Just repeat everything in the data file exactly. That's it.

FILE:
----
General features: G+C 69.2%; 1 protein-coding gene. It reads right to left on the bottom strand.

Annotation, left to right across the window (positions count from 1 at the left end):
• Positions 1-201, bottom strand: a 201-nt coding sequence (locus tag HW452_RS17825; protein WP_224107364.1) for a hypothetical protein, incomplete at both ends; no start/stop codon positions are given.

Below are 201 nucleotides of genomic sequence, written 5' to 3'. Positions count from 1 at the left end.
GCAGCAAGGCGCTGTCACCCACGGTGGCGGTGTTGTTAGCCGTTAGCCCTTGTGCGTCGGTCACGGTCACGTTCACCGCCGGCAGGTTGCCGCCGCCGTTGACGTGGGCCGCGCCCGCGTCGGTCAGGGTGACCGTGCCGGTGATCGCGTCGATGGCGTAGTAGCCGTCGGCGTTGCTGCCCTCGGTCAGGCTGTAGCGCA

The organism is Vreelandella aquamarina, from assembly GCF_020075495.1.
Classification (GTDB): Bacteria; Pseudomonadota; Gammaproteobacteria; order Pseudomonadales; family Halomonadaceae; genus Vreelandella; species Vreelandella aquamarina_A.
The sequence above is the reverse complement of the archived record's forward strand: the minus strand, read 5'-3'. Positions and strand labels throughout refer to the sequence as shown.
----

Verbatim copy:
General features: G+C 69.2%; 1 protein-coding gene. It reads right to left on the bottom strand.

Annotation, left to right across the window (positions count from 1 at the left end):
• Positions 1-201, bottom strand: a 201-nt coding sequence (locus tag HW452_RS17825; protein WP_224107364.1) for a hypothetical protein, incomplete at both ends; no start/stop codon positions are given.

Below are 201 nucleotides of genomic sequence, written 5' to 3'. Positions count from 1 at the left end.
GCAGCAAGGCGCTGTCACCCACGGTGGCGGTGTTGTTAGCCGTTAGCCCTTGTGCGTCGGTCACGGTCACGTTCACCGCCGGCAGGTTGCCGCCGCCGTTGACGTGGGCCGCGCCCGCGTCGGTCAGGGTGACCGTGCCGGTGATCGCGTCGATGGCGTAGTAGCCGTCGGCGTTGCTGCCCTCGGTCAGGCTGTAGCGCA

The organism is Vreelandella aquamarina, from assembly GCF_020075495.1.
Classification (GTDB): Bacteria; Pseudomonadota; Gammaproteobacteria; order Pseudomonadales; family Halomonadaceae; genus Vreelandella; species Vreelandella aquamarina_A.
The sequence above is the reverse complement of the archived record's forward strand: the minus strand, read 5'-3'. Positions and strand labels throughout refer to the sequence as shown.